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Habitatlas | International news | December 2010 -- Habitat for Humanity Int'l 1

Habitatlas | International news | December 2010

Numbers on the map above correspond to the numbers below.

Habitat KENYA exponentially increases number of families served
In the last fiscal year, Habitat for Humanity Kenya served more than 1,500 families — an increase of 255 percent from the previous year. This tremendous change is a result of a shift in focus: partnering with organized community self-help groups to make small loans that are repayable in a short period of time. These village savings groups, usually 15 to 30 members each, already function as informal, efficient savings mechanisms in communities. A Habitat officer meets with them, offering training and information on housing microfinance loans. Once a partner homeowner has utilized a small first loan and established a good record of repayment, additional phases of lending can follow.

One participant in this new approach is retired teacher Kipkiror Tesot, who lives with his wife and children in Bomet. The family inhabited a two-room mud house with iron sheeting for a roof and a small, detached kitchen.

“It used to be such a hard task for us to continually repair the walls of the house after the rainy season,” he says. “It was such a relief when I learned about Habitat.”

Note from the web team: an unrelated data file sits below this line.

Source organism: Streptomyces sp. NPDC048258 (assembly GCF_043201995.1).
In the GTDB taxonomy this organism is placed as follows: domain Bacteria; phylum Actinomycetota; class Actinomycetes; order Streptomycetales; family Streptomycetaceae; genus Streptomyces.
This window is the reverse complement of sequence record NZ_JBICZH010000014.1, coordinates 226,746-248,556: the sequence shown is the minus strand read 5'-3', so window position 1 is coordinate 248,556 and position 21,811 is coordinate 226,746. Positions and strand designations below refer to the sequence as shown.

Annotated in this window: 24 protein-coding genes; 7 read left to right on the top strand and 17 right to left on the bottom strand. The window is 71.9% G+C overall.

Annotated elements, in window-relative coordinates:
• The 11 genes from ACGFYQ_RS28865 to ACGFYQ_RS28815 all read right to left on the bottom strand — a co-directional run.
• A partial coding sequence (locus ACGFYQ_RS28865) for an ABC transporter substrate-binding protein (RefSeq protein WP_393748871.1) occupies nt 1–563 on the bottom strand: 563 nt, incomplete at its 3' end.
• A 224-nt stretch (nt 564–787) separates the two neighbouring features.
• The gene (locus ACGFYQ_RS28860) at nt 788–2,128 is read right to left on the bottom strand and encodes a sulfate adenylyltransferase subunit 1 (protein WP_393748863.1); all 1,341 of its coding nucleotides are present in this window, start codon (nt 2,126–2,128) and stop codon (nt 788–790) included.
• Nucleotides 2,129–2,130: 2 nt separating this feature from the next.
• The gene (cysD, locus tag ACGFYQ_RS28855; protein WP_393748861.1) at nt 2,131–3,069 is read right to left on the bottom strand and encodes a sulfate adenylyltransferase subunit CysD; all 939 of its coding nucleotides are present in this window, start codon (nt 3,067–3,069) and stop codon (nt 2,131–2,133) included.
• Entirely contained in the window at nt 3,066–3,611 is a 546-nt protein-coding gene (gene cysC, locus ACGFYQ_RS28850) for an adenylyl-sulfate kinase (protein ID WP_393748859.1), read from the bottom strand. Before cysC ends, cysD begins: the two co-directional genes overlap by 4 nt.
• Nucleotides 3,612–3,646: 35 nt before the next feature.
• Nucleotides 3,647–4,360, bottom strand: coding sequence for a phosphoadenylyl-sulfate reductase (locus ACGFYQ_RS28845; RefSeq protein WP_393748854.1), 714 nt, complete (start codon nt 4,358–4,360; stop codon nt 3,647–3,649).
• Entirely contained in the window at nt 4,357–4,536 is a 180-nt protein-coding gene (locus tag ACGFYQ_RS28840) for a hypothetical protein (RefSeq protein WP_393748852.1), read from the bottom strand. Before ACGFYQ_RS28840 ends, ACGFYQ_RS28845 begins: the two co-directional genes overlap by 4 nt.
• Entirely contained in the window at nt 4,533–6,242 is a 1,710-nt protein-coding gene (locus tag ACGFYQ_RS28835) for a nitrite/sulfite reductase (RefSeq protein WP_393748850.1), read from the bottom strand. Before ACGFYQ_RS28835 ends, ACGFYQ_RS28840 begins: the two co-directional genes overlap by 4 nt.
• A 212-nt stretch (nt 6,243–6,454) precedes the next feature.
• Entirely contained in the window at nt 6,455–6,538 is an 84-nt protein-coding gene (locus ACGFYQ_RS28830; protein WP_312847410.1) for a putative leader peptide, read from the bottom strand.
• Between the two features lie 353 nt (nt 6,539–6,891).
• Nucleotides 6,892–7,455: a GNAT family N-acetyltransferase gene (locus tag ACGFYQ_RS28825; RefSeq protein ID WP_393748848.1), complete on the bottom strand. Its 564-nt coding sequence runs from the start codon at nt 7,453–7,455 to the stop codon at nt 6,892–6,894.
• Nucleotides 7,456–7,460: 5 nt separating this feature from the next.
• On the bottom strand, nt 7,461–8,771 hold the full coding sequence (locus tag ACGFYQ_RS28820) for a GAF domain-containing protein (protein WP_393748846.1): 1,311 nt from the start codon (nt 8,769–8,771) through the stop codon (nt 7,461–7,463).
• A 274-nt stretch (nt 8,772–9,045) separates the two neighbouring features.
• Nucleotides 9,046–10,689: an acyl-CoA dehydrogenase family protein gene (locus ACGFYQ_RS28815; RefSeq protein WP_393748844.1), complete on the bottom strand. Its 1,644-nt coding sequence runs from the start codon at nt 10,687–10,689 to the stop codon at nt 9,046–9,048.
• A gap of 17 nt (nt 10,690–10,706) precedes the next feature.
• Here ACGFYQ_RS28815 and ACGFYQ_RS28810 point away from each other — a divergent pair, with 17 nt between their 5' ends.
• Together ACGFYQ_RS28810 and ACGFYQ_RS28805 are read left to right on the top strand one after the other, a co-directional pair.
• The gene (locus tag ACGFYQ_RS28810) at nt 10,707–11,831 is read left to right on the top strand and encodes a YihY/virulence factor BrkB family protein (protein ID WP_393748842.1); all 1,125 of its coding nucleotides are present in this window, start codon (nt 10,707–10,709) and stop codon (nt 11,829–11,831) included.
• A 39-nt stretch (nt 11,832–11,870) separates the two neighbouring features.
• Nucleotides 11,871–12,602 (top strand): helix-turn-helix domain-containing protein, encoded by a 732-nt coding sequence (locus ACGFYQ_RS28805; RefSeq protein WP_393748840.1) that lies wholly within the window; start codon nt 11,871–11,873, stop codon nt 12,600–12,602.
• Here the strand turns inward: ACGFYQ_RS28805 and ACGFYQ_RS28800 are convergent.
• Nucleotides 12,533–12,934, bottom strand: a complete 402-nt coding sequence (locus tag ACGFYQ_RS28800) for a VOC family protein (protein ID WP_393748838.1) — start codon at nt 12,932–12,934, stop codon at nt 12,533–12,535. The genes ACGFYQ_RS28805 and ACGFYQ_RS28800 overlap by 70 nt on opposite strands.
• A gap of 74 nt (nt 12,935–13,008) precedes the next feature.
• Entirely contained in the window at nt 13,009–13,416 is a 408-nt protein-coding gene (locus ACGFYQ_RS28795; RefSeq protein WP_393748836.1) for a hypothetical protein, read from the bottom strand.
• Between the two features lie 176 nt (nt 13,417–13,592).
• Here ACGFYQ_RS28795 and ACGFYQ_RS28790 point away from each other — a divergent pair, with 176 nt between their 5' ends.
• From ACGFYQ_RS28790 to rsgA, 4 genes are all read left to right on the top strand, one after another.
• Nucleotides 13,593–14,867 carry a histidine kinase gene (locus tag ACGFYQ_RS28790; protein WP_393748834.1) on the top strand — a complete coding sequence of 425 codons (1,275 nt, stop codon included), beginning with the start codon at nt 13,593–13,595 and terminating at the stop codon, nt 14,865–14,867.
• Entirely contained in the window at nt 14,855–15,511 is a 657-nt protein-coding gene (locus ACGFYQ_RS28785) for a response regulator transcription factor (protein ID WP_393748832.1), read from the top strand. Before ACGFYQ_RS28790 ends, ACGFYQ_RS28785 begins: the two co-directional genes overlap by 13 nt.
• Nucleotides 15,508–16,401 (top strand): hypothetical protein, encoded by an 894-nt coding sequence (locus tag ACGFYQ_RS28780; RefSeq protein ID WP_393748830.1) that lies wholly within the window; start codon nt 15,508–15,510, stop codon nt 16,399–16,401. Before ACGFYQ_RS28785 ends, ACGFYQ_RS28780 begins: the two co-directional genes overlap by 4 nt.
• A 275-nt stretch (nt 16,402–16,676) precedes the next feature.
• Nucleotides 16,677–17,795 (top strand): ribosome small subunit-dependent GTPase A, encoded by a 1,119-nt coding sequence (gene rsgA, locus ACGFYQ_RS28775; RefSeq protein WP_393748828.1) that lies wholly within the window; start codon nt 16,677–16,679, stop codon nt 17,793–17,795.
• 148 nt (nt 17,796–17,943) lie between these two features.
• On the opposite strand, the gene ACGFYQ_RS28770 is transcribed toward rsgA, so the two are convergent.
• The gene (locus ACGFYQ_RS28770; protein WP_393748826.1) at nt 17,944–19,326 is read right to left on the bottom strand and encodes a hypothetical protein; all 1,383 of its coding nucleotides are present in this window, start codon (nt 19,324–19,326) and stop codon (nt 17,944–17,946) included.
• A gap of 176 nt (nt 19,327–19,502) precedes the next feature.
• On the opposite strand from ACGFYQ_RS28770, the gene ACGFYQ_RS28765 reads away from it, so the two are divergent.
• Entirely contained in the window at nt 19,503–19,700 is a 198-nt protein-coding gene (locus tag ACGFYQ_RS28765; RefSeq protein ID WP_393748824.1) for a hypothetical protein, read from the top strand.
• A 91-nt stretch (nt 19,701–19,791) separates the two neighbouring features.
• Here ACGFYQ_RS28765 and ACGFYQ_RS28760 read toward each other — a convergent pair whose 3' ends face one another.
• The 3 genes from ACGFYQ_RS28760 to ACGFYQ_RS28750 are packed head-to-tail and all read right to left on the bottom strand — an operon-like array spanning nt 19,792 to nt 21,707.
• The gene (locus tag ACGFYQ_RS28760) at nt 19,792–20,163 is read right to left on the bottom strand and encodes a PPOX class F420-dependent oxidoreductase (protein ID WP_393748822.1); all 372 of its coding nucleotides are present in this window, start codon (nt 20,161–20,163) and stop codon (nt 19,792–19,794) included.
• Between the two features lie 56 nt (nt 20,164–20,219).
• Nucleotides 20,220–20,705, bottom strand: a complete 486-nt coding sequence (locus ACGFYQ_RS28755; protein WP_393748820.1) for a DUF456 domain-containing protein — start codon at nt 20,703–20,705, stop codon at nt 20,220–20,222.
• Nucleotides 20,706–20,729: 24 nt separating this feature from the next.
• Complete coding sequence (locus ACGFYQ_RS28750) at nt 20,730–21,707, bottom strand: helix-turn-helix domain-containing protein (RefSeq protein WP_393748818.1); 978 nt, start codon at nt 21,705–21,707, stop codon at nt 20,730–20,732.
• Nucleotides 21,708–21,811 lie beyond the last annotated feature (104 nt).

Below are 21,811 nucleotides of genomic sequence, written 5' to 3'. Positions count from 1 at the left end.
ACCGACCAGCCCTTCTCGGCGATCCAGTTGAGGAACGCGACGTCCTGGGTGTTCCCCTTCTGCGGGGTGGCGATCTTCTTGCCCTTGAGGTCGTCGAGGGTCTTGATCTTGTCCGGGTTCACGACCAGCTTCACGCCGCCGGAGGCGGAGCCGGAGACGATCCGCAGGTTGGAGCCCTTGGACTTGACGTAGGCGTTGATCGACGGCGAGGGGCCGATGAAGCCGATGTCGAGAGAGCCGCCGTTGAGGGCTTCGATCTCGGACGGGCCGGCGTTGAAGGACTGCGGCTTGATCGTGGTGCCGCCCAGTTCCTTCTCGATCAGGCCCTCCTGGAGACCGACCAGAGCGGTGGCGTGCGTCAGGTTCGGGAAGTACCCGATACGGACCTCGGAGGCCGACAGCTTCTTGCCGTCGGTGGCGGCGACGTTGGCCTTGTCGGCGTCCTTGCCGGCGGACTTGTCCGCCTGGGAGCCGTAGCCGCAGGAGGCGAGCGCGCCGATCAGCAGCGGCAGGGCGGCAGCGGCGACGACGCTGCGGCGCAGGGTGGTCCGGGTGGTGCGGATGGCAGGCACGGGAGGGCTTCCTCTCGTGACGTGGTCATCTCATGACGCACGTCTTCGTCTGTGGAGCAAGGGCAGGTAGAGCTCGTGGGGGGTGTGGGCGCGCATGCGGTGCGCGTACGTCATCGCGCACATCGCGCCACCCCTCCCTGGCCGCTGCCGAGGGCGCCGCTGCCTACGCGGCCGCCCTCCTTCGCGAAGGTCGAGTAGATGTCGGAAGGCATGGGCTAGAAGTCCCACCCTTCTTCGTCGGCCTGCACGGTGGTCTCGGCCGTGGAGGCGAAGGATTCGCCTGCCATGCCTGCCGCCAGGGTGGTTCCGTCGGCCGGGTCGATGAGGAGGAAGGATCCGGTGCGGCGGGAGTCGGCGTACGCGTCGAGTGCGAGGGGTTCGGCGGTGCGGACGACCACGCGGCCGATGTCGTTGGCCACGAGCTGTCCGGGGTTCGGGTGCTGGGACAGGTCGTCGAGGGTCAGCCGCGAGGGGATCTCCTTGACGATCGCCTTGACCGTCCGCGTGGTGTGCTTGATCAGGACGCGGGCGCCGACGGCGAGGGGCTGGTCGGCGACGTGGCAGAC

Kipkiror’s first loan of 20,000 kes (US$267) enabled him to lay the foundation of a new house. Through the sale of farm produce, he repaid that amount in only 12 months, and a second loan allowed him to complete his home. “My life has changed dramatically,” he says. “I never had hope that I would live in a decent house of my own.”

Habitat Kenya partner families use their loans for home improvements, incremental building projects, the construction of auxiliary buildings like latrines and the completion of houses. Habitat Kenya currently has six branches and is in the process of rolling out a seventh.


Habitat Armenia recently has completed its Armenian Housing Study, which analyzes the country’s housing issues and identifies vulnerable groups affected by current policy.

Through this report, Habitat Armenia aims to enhance its understanding of the current housing environment, allowing the national organization to scale up existing projects and develop new housing solutions. The study’s findings demonstrate the many housing challenges that Armenia faces — the aftermath of a devastating 1988 earthquake that demolished more than 17 percent of available housing stock, economic collapse, armed conflict, deteriorating condominiums.